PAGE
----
A Window of Opportunity for Innovation

Nicos G. Sykas*

Innovation fatigue, innovation deficits and lack of innovation – these descriptions of the innovation capacity of national economies have been circulating in the media for several years.

According to policy analyst John Kingdon, the implementation of a policy innovation happens once a window of opportunity for policy change becomes available. For a window of opportunity to form, three streams must be present: a problem stream, a policy stream and a politics stream. First, the problem stream refers to the moment when a policy issue requires attention. Second, the policy stream refers to the moment a solution to the problem is available. Third, the politics stream refers to situations when both motivation and resources to solve a problem are available.

A ‘bat flapping its wings’ in China disrupted the global innovation ecosystem, revealing the fragility of communities, business models and risk management plans across 5 continents and 215 nations. Coronavirus crisis has also revealed the need to develop a new protocol for innovation resilience; the world needs to change the way it innovates. There is a window of opportunity for redefining innovation resilience before the next crisis erupts.

In today’s dynamic, nonlinear environment, organizations cannot tackle asymmetric challenges effectively with the traditional techniques, static tools and linear models developed for the ecosystems of past decades. In the age of black swans –characterized by asymmetries, complexity, fluidity, uncertainty, extreme interconnectivity and catastrophic risks– new cross-cutting tools, polyparametric methods and holistic, multi-domain approaches are needed.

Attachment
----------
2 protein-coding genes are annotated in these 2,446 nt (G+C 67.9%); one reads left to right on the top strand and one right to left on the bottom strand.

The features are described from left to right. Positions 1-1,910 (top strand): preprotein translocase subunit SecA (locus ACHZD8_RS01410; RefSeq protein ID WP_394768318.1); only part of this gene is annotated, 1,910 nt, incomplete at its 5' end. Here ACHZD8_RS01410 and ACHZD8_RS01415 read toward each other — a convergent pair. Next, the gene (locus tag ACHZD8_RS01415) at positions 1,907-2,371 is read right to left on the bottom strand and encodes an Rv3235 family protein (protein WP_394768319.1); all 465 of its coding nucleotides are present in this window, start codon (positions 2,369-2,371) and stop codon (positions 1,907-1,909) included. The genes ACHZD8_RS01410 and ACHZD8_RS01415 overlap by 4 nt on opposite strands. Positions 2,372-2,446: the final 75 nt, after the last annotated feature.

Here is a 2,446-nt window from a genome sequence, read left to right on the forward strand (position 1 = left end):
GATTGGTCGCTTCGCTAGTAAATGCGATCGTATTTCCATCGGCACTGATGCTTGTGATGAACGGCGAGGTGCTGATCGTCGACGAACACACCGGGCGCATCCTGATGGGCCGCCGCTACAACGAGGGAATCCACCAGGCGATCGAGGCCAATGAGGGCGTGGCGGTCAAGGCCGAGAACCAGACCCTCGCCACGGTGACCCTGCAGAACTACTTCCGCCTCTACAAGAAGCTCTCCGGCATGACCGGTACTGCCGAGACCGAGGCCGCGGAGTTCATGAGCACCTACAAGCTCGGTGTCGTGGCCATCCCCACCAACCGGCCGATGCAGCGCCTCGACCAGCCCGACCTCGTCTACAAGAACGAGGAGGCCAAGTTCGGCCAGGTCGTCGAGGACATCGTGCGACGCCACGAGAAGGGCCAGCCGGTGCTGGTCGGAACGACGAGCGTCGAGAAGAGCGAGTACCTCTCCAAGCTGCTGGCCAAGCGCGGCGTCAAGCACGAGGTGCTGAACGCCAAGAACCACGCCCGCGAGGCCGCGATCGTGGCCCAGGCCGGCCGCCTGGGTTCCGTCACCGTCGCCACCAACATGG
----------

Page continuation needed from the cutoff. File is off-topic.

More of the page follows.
The new dynamic Innovation Model I have developed, among other lists the properties and features that need to be embedded in the innovation process in order to boost resilience. The redefined goals of resilience can be coded as follows:

1. Expand creativity by combining factors, attributes and distinctive capabilities from the four basic types of innovation: product, process, organizational and communication. This combinatorial strategy: a) Increases the possibility of achieving innovative outcomes and b) discovers and exploits positive asymmetries (convexities) in order to generate transformational, disruptive innovations that produce exponential multiplicative benefits and advantages.